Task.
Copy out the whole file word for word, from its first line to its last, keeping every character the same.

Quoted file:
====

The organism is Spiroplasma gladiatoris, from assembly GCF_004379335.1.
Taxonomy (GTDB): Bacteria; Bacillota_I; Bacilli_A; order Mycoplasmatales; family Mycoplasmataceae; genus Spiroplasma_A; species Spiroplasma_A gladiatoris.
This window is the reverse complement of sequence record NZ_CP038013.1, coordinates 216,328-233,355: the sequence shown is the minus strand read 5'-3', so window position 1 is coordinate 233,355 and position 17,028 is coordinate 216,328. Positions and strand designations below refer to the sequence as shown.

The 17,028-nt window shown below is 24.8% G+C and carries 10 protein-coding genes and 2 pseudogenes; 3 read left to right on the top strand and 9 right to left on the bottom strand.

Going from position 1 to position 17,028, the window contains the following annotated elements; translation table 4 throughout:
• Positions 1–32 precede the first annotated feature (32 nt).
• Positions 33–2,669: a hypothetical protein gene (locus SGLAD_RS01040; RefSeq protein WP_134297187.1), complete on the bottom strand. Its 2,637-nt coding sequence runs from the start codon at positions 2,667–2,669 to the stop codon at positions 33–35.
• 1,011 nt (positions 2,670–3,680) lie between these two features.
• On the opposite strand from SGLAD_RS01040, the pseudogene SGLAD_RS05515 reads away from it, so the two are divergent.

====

The organism is Spiroplasma gladiatoris, from assembly GCF_004379335.1.
Taxonomy (GTDB): Bacteria; Bacillota_I; Bacilli_A; order Mycoplasmatales; family Mycoplasmataceae; genus Spiroplasma_A; species Spiroplasma_A gladiatoris.
This window is the reverse complement of sequence record NZ_CP038013.1, coordinates 216,328-233,355: the sequence shown is the minus strand read 5'-3', so window position 1 is coordinate 233,355 and position 17,028 is coordinate 216,328. Positions and strand designations below refer to the sequence as shown.

The 17,028-nt window shown below is 24.8% G+C and carries 10 protein-coding genes and 2 pseudogenes; 3 read left to right on the top strand and 9 right to left on the bottom strand.

Going from position 1 to position 17,028, the window contains the following annotated elements; translation table 4 throughout:
• Positions 1–32 precede the first annotated feature (32 nt).
• Positions 33–2,669: a hypothetical protein gene (locus SGLAD_RS01040; RefSeq protein WP_134297187.1), complete on the bottom strand. Its 2,637-nt coding sequence runs from the start codon at positions 2,667–2,669 to the stop codon at positions 33–35.
• 1,011 nt (positions 2,670–3,680) lie between these two features.
• On the opposite strand from SGLAD_RS01040, the pseudogene SGLAD_RS05515 reads away from it, so the two are divergent.